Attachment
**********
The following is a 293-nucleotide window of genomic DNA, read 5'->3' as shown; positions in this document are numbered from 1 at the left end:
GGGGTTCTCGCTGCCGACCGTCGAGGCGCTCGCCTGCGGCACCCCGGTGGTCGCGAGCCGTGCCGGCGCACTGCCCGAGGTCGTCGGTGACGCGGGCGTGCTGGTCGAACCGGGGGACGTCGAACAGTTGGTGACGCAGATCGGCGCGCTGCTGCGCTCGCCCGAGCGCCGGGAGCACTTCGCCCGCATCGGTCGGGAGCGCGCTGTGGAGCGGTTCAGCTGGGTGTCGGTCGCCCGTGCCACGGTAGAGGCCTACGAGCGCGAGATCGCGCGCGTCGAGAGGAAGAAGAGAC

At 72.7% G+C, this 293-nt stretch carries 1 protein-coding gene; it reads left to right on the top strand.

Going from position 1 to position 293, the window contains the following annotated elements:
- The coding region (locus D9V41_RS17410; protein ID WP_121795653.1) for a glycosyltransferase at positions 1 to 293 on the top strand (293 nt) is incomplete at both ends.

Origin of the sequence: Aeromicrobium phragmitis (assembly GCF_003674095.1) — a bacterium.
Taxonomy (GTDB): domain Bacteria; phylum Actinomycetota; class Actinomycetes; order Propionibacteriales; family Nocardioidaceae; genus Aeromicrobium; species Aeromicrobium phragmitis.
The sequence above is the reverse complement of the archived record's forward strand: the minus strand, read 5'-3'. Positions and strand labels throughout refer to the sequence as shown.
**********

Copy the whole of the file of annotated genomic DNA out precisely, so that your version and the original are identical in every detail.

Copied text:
The following is a 293-nucleotide window of genomic DNA, read 5'->3' as shown; positions in this document are numbered from 1 at the left end:
GGGGTTCTCGCTGCCGACCGTCGAGGCGCTCGCCTGCGGCACCCCGGTGGTCGCGAGCCGTGCCGGCGCACTGCCCGAGGTCGTCGGTGACGCGGGCGTGCTGGTCGAACCGGGGGACGTCGAACAGTTGGTGACGCAGATCGGCGCGCTGCTGCGCTCGCCCGAGCGCCGGGAGCACTTCGCCCGCATCGGTCGGGAGCGCGCTGTGGAGCGGTTCAGCTGGGTGTCGGTCGCCCGTGCCACGGTAGAGGCCTACGAGCGCGAGATCGCGCGCGTCGAGAGGAAGAAGAGAC

At 72.7% G+C, this 293-nt stretch carries 1 protein-coding gene; it reads left to right on the top strand.

Going from position 1 to position 293, the window contains the following annotated elements:
- The coding region (locus D9V41_RS17410; protein ID WP_121795653.1) for a glycosyltransferase at positions 1 to 293 on the top strand (293 nt) is incomplete at both ends.

Origin of the sequence: Aeromicrobium phragmitis (assembly GCF_003674095.1) — a bacterium.
Taxonomy (GTDB): domain Bacteria; phylum Actinomycetota; class Actinomycetes; order Propionibacteriales; family Nocardioidaceae; genus Aeromicrobium; species Aeromicrobium phragmitis.
The sequence above is the reverse complement of the archived record's forward strand: the minus strand, read 5'-3'. Positions and strand labels throughout refer to the sequence as shown.